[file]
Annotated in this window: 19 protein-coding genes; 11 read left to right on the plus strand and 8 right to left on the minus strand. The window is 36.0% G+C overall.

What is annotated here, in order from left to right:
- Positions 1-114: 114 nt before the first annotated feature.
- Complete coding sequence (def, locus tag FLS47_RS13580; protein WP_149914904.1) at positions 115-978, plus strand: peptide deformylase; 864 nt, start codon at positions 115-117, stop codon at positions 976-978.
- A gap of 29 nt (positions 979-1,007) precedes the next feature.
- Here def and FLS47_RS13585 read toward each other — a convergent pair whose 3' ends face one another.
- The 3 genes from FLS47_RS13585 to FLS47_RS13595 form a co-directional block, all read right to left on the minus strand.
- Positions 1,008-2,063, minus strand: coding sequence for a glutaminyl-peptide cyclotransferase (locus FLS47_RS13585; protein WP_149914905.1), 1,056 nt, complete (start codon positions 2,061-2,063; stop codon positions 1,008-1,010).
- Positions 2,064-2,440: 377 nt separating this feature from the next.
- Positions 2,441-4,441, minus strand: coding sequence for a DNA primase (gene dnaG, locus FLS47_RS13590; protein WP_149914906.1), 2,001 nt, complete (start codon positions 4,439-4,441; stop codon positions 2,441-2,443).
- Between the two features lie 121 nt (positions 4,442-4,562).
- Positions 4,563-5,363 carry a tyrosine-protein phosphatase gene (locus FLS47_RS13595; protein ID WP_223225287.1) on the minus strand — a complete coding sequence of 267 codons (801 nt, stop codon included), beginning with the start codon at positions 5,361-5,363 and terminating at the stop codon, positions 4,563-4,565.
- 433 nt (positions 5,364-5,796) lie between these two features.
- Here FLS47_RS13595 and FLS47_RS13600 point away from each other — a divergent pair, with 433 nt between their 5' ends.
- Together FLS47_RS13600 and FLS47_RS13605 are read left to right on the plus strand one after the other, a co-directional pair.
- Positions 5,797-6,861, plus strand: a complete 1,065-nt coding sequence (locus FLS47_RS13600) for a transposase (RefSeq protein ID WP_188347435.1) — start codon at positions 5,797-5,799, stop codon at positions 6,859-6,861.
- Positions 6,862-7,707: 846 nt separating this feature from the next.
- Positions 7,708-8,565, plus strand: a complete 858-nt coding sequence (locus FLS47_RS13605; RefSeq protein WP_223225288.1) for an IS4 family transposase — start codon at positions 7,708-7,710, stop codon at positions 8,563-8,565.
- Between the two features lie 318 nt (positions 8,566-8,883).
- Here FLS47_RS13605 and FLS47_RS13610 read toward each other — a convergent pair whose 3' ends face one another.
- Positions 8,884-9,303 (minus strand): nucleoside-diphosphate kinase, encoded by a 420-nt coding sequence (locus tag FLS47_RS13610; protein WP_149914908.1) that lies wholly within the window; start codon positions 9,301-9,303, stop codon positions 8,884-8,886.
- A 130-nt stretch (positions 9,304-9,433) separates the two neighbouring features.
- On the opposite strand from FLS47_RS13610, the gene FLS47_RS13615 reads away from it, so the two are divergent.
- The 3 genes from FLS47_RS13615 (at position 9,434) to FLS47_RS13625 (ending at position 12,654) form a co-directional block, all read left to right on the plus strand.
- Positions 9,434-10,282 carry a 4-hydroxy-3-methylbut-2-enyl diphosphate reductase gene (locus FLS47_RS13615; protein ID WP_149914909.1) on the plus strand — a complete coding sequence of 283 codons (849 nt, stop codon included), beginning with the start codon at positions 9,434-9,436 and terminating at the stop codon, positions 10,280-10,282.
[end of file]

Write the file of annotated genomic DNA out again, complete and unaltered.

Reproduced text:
Annotated in this window: 19 protein-coding genes; 11 read left to right on the plus strand and 8 right to left on the minus strand. The window is 36.0% G+C overall.

What is annotated here, in order from left to right:
- Positions 1-114: 114 nt before the first annotated feature.
- Complete coding sequence (def, locus tag FLS47_RS13580; protein WP_149914904.1) at positions 115-978, plus strand: peptide deformylase; 864 nt, start codon at positions 115-117, stop codon at positions 976-978.
- A gap of 29 nt (positions 979-1,007) precedes the next feature.
- Here def and FLS47_RS13585 read toward each other — a convergent pair whose 3' ends face one another.
- The 3 genes from FLS47_RS13585 to FLS47_RS13595 form a co-directional block, all read right to left on the minus strand.
- Positions 1,008-2,063, minus strand: coding sequence for a glutaminyl-peptide cyclotransferase (locus FLS47_RS13585; protein WP_149914905.1), 1,056 nt, complete (start codon positions 2,061-2,063; stop codon positions 1,008-1,010).
- Positions 2,064-2,440: 377 nt separating this feature from the next.
- Positions 2,441-4,441, minus strand: coding sequence for a DNA primase (gene dnaG, locus FLS47_RS13590; protein WP_149914906.1), 2,001 nt, complete (start codon positions 4,439-4,441; stop codon positions 2,441-2,443).
- Between the two features lie 121 nt (positions 4,442-4,562).
- Positions 4,563-5,363 carry a tyrosine-protein phosphatase gene (locus FLS47_RS13595; protein ID WP_223225287.1) on the minus strand — a complete coding sequence of 267 codons (801 nt, stop codon included), beginning with the start codon at positions 5,361-5,363 and terminating at the stop codon, positions 4,563-4,565.
- 433 nt (positions 5,364-5,796) lie between these two features.
- Here FLS47_RS13595 and FLS47_RS13600 point away from each other — a divergent pair, with 433 nt between their 5' ends.
- Together FLS47_RS13600 and FLS47_RS13605 are read left to right on the plus strand one after the other, a co-directional pair.
- Positions 5,797-6,861, plus strand: a complete 1,065-nt coding sequence (locus FLS47_RS13600) for a transposase (RefSeq protein ID WP_188347435.1) — start codon at positions 5,797-5,799, stop codon at positions 6,859-6,861.
- Positions 6,862-7,707: 846 nt separating this feature from the next.
- Positions 7,708-8,565, plus strand: a complete 858-nt coding sequence (locus FLS47_RS13605; RefSeq protein WP_223225288.1) for an IS4 family transposase — start codon at positions 7,708-7,710, stop codon at positions 8,563-8,565.
- Between the two features lie 318 nt (positions 8,566-8,883).
- Here FLS47_RS13605 and FLS47_RS13610 read toward each other — a convergent pair whose 3' ends face one another.
- Positions 8,884-9,303 (minus strand): nucleoside-diphosphate kinase, encoded by a 420-nt coding sequence (locus tag FLS47_RS13610; protein WP_149914908.1) that lies wholly within the window; start codon positions 9,301-9,303, stop codon positions 8,884-8,886.
- A 130-nt stretch (positions 9,304-9,433) separates the two neighbouring features.
- On the opposite strand from FLS47_RS13610, the gene FLS47_RS13615 reads away from it, so the two are divergent.
- The 3 genes from FLS47_RS13615 (at position 9,434) to FLS47_RS13625 (ending at position 12,654) form a co-directional block, all read left to right on the plus strand.
- Positions 9,434-10,282 carry a 4-hydroxy-3-methylbut-2-enyl diphosphate reductase gene (locus FLS47_RS13615; protein ID WP_149914909.1) on the plus strand — a complete coding sequence of 283 codons (849 nt, stop codon included), beginning with the start codon at positions 9,434-9,436 and terminating at the stop codon, positions 10,280-10,282.